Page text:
“Hansen called me hoping I might have a solution,” said Ray Schmitt, HVAC department manager at manufacturer’s representative firm, Wales-Darby. “The coin vents were obviously not cutting it, and were costing a lot of man hours, too.” Schmitt — nicknamed “The Rev” because of his sermon-like hydronic explanations — knew that what the “H Building” needed was an automatic means to efficiently flush air from the system. He suggested a Taco 4900 high velocity air and dirt separator.

We’re Associates hired the mechanical contracting firm, “C Me 4 Pipe” based in Holtsville, N.Y., to install the strainer in the mechanical room. Heat for the building comes from two, 175 HP Scotch Marine steam boilers.

A massive steam-to-water heat exchanger moves energy to the big hydronic loop. The 8-in. inlet 4900 was piped into the main loop on the return side of the supply pumps.

Initially, the thought was to put in-line separators in the supply piping just upstream of the fan coils to get the water as free of air as possible, but Ray was adamant that it go on the return side, where the pressure is the lowest and the temperature at its highest.

“Ray is a real asset for those he works with,” said Hansen. “He’s very knowledgeable; we’ve put his insights to work on many occasions.” 

Schmitt also insisted that an air and dirt model be used, as opposed to just an air separator.  The likelihood of shaking dirt loose in fan coils, or introducing new dirt in the remaining retrofit phase warranted the upgrade.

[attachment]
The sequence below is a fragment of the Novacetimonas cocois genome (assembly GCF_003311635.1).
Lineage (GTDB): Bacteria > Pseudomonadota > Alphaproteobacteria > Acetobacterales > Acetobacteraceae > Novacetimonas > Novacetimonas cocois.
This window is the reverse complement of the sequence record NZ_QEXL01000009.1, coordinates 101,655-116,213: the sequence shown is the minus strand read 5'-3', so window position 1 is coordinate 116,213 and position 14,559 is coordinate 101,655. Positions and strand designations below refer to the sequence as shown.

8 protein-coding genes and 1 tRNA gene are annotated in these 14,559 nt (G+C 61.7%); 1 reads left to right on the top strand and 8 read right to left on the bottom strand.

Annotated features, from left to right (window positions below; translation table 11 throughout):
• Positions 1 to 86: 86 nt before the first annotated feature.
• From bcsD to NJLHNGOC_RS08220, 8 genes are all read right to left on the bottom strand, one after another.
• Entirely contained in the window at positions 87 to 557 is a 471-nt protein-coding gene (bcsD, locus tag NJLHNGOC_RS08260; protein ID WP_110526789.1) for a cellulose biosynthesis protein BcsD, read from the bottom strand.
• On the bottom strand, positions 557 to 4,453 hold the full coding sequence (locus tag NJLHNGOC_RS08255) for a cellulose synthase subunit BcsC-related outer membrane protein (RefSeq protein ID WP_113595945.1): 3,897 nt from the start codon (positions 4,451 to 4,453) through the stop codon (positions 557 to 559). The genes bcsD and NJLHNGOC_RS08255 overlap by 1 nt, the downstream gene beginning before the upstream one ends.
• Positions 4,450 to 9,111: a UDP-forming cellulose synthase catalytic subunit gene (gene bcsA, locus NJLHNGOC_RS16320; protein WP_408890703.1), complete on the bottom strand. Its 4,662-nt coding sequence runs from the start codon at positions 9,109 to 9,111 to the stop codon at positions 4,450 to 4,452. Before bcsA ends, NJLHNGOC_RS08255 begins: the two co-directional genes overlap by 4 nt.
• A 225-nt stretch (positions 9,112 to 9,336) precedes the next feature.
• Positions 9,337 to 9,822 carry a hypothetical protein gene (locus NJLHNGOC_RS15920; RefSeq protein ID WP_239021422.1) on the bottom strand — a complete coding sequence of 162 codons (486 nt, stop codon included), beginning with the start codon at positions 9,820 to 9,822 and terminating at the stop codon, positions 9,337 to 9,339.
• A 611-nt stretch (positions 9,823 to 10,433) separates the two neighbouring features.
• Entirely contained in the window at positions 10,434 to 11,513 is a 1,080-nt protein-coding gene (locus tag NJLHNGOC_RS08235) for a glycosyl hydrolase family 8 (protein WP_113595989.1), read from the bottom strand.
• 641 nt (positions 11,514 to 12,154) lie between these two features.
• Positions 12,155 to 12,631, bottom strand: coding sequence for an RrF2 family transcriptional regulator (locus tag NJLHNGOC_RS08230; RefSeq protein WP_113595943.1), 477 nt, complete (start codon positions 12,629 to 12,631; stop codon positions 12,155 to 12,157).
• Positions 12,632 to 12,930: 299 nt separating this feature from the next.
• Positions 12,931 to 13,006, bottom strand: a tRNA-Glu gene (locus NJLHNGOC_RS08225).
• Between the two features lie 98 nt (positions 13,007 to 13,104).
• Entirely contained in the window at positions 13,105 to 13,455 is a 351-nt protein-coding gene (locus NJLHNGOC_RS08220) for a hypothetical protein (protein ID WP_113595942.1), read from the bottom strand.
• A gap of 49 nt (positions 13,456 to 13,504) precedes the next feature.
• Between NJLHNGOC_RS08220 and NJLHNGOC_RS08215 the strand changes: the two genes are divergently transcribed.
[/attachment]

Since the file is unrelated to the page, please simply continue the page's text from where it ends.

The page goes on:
On a Saturday in mid-January, C Me 4 Pipe had the 4900 installed and in service. With building occupation near capacity, taking the system off-line during a week day wasn’t an option.

 In less than eight hours, technicians had the big air separator installed, even though it required rigging the unit down through an access door in the building’s courtyard.

“As soon as the installation was complete, you could feel the air coming out of the vent on top of the separator,” said Hansen.

“The following Monday, there were no heat complaints. We didn’t know where the air was coming from, and we weren’t losing water, so we thought we had the problem fixed.”

Persistent problem

“But we were wrong,” continued Hansen. “Two weeks later, the heat complaints started again, and the air from the vent on the 4900 was literally blowing out like an air hose. We thought of every possible explanation. Even if we had reversed or double-crossed the piping somewhere, it wouldn’t have created a problem like what we had on our hands.”